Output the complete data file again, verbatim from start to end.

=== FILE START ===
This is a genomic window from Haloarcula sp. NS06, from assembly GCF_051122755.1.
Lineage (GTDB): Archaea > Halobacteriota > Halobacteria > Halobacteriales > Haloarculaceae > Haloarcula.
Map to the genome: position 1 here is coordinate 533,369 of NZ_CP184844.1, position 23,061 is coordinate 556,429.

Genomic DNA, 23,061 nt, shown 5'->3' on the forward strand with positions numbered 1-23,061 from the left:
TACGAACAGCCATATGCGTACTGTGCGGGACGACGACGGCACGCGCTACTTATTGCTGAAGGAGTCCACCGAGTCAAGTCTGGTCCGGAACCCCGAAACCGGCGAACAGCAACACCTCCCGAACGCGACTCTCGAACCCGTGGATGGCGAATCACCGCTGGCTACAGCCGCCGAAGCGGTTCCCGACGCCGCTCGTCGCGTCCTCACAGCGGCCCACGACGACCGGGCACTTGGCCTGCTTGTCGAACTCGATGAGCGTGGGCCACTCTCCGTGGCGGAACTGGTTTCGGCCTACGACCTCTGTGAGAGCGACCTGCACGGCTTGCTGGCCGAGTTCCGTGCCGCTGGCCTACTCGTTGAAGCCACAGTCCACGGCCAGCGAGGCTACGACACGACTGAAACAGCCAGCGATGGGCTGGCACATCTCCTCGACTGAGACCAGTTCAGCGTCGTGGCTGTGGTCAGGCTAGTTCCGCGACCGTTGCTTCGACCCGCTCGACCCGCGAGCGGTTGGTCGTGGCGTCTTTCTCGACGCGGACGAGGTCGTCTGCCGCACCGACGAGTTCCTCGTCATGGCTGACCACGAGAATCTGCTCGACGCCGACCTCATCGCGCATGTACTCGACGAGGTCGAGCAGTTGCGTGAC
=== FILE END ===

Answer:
This is a genomic window from Haloarcula sp. NS06, from assembly GCF_051122755.1.
Lineage (GTDB): Archaea > Halobacteriota > Halobacteria > Halobacteriales > Haloarculaceae > Haloarcula.
Map to the genome: position 1 here is coordinate 533,369 of NZ_CP184844.1, position 23,061 is coordinate 556,429.

Genomic DNA, 23,061 nt, shown 5'->3' on the forward strand with positions numbered 1-23,061 from the left:
TACGAACAGCCATATGCGTACTGTGCGGGACGACGACGGCACGCGCTACTTATTGCTGAAGGAGTCCACCGAGTCAAGTCTGGTCCGGAACCCCGAAACCGGCGAACAGCAACACCTCCCGAACGCGACTCTCGAACCCGTGGATGGCGAATCACCGCTGGCTACAGCCGCCGAAGCGGTTCCCGACGCCGCTCGTCGCGTCCTCACAGCGGCCCACGACGACCGGGCACTTGGCCTGCTTGTCGAACTCGATGAGCGTGGGCCACTCTCCGTGGCGGAACTGGTTTCGGCCTACGACCTCTGTGAGAGCGACCTGCACGGCTTGCTGGCCGAGTTCCGTGCCGCTGGCCTACTCGTTGAAGCCACAGTCCACGGCCAGCGAGGCTACGACACGACTGAAACAGCCAGCGATGGGCTGGCACATCTCCTCGACTGAGACCAGTTCAGCGTCGTGGCTGTGGTCAGGCTAGTTCCGCGACCGTTGCTTCGACCCGCTCGACCCGCGAGCGGTTGGTCGTGGCGTCTTTCTCGACGCGGACGAGGTCGTCTGCCGCACCGACGAGTTCCTCGTCATGGCTGACCACGAGAATCTGCTCGACGCCGACCTCATCGCGCATGTACTCGACGAGGTCGAGCAGTTGCGTGAC